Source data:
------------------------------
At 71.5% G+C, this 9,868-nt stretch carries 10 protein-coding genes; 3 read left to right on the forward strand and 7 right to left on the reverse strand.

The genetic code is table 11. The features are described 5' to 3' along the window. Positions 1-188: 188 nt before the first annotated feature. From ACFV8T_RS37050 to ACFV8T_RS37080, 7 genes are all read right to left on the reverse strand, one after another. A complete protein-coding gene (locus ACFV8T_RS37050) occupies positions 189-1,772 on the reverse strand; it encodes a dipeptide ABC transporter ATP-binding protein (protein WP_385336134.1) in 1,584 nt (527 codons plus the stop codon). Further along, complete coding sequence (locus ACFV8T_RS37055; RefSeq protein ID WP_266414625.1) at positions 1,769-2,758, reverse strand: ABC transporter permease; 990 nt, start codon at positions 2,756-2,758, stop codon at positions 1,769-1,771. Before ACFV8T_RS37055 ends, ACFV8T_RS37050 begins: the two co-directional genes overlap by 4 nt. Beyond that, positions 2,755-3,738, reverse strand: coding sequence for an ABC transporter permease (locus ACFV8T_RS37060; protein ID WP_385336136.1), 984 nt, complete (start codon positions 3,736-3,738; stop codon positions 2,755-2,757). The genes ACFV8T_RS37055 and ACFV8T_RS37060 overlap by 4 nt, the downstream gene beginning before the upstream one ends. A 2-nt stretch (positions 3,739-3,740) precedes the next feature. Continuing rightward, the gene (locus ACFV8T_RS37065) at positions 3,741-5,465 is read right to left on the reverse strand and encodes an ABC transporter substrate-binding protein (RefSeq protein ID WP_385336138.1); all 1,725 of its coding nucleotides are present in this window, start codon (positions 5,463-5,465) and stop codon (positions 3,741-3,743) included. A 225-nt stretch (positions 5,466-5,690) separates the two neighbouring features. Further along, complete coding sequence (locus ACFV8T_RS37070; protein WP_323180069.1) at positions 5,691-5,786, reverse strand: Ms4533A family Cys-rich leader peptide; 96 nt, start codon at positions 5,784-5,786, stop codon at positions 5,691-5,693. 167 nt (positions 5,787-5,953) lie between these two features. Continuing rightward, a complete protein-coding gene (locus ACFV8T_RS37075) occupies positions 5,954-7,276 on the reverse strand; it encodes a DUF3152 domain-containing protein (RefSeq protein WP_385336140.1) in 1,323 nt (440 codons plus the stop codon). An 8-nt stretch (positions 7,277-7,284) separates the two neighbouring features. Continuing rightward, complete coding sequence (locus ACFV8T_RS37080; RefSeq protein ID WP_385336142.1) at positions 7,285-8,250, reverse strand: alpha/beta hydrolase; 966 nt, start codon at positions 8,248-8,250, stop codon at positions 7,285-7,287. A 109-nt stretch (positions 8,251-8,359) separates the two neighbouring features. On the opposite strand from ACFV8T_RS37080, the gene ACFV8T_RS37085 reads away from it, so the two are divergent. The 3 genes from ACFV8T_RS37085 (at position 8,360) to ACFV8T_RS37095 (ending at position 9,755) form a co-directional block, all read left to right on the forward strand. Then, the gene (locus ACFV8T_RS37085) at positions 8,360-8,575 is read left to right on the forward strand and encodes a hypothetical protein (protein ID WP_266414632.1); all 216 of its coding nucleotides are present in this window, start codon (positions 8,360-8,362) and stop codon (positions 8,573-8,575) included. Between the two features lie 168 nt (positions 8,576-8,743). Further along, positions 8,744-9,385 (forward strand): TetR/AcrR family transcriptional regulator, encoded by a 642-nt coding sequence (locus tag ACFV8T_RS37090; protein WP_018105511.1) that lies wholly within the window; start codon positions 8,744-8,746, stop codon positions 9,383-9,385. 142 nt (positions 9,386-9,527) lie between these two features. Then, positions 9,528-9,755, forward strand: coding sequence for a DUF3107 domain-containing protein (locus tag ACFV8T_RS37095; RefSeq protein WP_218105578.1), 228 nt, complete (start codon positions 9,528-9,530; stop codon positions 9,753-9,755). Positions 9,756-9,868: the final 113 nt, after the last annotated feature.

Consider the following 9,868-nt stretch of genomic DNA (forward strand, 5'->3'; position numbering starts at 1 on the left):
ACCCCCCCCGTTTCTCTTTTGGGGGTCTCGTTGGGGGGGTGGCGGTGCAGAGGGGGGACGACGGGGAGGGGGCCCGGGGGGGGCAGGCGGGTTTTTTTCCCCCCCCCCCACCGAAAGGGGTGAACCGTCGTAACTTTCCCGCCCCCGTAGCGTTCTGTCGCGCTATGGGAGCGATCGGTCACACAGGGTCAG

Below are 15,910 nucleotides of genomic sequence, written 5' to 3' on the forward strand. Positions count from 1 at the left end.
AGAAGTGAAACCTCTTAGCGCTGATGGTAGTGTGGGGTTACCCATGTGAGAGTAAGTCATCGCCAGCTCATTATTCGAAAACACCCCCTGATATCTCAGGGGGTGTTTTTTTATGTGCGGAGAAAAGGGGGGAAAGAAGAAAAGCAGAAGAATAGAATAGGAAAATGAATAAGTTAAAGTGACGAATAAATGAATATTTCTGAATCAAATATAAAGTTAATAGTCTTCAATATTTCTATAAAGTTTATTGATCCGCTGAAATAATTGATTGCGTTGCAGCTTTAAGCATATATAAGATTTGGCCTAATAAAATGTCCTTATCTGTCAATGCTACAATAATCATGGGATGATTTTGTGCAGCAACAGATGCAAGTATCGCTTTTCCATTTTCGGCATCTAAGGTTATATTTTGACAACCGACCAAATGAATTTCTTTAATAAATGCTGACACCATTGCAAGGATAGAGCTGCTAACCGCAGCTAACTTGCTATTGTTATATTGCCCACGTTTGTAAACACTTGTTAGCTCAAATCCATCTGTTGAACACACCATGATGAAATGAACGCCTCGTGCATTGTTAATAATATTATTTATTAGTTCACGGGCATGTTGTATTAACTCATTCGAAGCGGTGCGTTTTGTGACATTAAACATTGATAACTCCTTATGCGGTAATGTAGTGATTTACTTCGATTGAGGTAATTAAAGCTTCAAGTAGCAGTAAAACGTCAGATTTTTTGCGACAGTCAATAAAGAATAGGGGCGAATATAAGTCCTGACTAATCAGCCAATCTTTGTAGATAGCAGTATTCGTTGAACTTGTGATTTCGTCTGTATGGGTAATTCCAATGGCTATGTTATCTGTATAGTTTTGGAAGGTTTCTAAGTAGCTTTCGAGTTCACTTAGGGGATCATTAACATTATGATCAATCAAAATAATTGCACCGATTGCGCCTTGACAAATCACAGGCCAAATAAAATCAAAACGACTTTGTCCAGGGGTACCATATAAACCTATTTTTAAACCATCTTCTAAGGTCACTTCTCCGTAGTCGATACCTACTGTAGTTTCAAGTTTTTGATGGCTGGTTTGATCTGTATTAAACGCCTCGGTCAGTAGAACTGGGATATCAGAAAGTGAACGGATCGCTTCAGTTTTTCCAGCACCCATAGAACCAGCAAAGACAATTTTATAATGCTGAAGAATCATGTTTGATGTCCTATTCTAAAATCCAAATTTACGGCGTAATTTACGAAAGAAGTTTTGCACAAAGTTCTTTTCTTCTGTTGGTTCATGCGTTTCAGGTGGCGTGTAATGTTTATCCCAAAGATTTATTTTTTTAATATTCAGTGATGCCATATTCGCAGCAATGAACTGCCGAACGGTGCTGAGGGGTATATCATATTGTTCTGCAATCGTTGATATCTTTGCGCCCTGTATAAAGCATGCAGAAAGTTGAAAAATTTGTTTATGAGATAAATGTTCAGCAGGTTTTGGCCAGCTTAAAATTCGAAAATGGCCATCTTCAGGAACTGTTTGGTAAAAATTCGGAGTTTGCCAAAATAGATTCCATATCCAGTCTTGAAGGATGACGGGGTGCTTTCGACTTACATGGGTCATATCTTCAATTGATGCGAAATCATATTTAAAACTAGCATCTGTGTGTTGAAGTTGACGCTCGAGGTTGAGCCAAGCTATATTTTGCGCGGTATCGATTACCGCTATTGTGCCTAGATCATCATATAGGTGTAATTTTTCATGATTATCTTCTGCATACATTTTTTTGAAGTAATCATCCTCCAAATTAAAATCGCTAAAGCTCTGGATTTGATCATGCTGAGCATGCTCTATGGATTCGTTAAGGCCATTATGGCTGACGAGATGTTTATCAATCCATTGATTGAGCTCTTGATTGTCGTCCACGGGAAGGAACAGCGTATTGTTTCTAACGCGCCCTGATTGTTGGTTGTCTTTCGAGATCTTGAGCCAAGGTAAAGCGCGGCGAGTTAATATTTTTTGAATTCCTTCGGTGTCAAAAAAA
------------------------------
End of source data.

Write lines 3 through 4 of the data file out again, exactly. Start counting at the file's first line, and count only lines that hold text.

Consider the following 9,868-nt stretch of genomic DNA (forward strand, 5'->3'; position numbering starts at 1 on the left):
ACCCCCCCCGTTTCTCTTTTGGGGGTCTCGTTGGGGGGGTGGCGGTGCAGAGGGGGGACGACGGGGAGGGGGCCCGGGGGGGGCAGGCGGGTTTTTTTCCCCCCCCCCCACCGAAAGGGGTGAACCGTCGTAACTTTCCCGCCCCCGTAGCGTTCTGTCGCGCTATGGGAGCGATCGGTCACACAGGGTCAG